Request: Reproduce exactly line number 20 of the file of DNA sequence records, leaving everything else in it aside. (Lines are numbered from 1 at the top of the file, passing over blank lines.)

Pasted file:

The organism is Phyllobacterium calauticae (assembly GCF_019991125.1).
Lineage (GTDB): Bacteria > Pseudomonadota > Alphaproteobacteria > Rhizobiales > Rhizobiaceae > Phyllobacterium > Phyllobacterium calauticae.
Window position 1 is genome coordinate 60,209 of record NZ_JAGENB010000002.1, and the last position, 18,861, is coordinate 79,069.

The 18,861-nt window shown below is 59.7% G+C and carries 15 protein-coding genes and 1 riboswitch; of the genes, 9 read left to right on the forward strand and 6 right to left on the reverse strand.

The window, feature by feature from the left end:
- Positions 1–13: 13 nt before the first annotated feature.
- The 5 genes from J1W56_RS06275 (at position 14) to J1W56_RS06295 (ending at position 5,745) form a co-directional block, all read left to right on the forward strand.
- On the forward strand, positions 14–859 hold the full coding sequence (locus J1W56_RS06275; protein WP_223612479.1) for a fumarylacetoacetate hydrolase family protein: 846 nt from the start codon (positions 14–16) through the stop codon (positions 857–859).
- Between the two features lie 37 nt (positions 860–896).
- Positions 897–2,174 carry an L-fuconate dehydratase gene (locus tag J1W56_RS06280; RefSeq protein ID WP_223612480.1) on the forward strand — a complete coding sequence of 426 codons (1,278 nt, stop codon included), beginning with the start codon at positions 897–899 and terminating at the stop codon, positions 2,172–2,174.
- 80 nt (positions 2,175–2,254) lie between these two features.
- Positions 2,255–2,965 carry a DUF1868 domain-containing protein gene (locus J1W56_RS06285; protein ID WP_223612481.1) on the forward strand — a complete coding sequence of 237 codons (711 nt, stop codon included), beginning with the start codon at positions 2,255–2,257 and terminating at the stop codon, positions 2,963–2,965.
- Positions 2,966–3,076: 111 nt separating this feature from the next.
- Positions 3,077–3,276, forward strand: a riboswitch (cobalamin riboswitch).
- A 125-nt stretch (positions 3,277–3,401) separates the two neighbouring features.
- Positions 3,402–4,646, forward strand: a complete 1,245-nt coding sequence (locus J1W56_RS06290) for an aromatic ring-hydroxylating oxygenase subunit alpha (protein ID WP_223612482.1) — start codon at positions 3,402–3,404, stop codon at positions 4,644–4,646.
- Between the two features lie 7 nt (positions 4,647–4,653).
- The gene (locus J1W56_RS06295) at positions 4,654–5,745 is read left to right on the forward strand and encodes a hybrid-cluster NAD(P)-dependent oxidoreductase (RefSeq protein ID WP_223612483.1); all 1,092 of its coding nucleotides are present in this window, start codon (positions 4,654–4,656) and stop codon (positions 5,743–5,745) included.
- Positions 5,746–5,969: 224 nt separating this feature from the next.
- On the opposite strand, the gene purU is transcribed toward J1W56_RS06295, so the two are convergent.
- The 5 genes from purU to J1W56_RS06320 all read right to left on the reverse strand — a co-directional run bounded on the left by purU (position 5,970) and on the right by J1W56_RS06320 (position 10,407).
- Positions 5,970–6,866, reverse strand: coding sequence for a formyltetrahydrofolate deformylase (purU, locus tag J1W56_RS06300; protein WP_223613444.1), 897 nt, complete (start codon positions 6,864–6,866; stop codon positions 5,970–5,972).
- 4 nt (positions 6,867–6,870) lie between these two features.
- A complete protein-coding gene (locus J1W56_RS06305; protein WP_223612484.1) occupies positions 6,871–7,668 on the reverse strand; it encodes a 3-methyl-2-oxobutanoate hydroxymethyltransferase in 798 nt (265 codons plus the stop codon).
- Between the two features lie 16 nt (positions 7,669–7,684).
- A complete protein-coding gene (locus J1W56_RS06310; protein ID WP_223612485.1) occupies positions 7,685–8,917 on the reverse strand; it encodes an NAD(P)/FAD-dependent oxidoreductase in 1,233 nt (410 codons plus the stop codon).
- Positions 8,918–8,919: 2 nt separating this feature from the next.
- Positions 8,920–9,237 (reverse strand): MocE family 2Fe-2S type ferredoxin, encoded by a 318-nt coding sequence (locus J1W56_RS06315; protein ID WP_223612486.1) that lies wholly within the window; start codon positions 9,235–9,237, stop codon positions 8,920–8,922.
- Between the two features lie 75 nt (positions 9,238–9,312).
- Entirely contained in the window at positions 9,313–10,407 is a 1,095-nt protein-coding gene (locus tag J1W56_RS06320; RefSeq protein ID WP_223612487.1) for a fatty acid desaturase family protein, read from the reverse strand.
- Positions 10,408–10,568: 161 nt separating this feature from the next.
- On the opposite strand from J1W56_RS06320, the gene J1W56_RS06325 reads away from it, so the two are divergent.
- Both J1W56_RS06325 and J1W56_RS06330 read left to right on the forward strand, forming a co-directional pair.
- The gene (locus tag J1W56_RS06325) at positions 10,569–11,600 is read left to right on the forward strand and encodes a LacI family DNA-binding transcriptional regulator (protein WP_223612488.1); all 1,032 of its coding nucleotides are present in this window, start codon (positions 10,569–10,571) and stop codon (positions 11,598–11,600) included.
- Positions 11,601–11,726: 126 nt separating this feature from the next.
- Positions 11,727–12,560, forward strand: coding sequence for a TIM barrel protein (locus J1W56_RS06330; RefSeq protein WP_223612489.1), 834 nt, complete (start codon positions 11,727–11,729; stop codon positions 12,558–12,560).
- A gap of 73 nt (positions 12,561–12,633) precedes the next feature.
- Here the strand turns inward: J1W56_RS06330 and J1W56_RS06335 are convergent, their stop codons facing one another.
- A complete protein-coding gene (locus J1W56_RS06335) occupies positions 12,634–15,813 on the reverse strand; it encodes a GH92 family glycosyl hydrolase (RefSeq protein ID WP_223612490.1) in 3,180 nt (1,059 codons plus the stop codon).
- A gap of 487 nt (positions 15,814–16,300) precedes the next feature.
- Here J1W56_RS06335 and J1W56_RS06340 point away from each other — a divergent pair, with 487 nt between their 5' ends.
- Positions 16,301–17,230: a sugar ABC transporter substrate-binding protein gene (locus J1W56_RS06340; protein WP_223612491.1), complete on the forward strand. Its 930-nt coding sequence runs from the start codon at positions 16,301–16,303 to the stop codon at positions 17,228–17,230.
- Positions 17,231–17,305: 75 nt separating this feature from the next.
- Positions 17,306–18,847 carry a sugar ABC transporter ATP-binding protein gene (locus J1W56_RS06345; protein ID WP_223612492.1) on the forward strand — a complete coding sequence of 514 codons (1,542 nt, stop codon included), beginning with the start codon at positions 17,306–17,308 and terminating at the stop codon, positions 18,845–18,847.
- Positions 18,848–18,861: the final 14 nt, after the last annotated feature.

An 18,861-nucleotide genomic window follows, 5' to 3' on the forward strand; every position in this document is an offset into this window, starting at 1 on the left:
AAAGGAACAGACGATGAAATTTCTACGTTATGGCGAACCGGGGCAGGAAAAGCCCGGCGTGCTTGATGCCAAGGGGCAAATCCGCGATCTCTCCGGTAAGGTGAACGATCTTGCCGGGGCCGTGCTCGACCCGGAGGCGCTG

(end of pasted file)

- On the opposite strand, the gene purU is transcribed toward J1W56_RS06295, so the two are convergent.